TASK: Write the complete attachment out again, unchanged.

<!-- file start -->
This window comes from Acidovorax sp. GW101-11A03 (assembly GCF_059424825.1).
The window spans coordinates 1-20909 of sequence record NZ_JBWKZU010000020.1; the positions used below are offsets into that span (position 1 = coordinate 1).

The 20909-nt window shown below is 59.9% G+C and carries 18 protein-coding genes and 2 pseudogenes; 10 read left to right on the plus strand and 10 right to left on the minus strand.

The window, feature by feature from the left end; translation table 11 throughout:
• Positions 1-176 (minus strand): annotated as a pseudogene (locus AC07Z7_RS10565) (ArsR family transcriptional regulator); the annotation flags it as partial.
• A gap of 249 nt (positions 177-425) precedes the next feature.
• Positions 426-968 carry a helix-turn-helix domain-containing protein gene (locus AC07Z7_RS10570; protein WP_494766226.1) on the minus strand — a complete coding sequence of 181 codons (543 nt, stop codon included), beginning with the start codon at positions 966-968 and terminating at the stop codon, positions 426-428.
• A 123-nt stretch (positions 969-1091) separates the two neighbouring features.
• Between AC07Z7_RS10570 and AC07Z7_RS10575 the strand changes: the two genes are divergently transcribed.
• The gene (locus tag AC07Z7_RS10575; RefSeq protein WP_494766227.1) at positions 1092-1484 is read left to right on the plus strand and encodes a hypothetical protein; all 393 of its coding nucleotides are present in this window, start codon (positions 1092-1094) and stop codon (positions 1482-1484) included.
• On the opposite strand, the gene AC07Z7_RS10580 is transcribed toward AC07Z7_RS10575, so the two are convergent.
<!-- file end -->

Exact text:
This window comes from Acidovorax sp. GW101-11A03 (assembly GCF_059424825.1).
The window spans coordinates 1-20909 of sequence record NZ_JBWKZU010000020.1; the positions used below are offsets into that span (position 1 = coordinate 1).

The 20909-nt window shown below is 59.9% G+C and carries 18 protein-coding genes and 2 pseudogenes; 10 read left to right on the plus strand and 10 right to left on the minus strand.

The window, feature by feature from the left end; translation table 11 throughout:
• Positions 1-176 (minus strand): annotated as a pseudogene (locus AC07Z7_RS10565) (ArsR family transcriptional regulator); the annotation flags it as partial.
• A gap of 249 nt (positions 177-425) precedes the next feature.
• Positions 426-968 carry a helix-turn-helix domain-containing protein gene (locus AC07Z7_RS10570; protein WP_494766226.1) on the minus strand — a complete coding sequence of 181 codons (543 nt, stop codon included), beginning with the start codon at positions 966-968 and terminating at the stop codon, positions 426-428.
• A 123-nt stretch (positions 969-1091) separates the two neighbouring features.
• Between AC07Z7_RS10570 and AC07Z7_RS10575 the strand changes: the two genes are divergently transcribed.
• The gene (locus tag AC07Z7_RS10575; RefSeq protein WP_494766227.1) at positions 1092-1484 is read left to right on the plus strand and encodes a hypothetical protein; all 393 of its coding nucleotides are present in this window, start codon (positions 1092-1094) and stop codon (positions 1482-1484) included.
• On the opposite strand, the gene AC07Z7_RS10580 is transcribed toward AC07Z7_RS10575, so the two are convergent.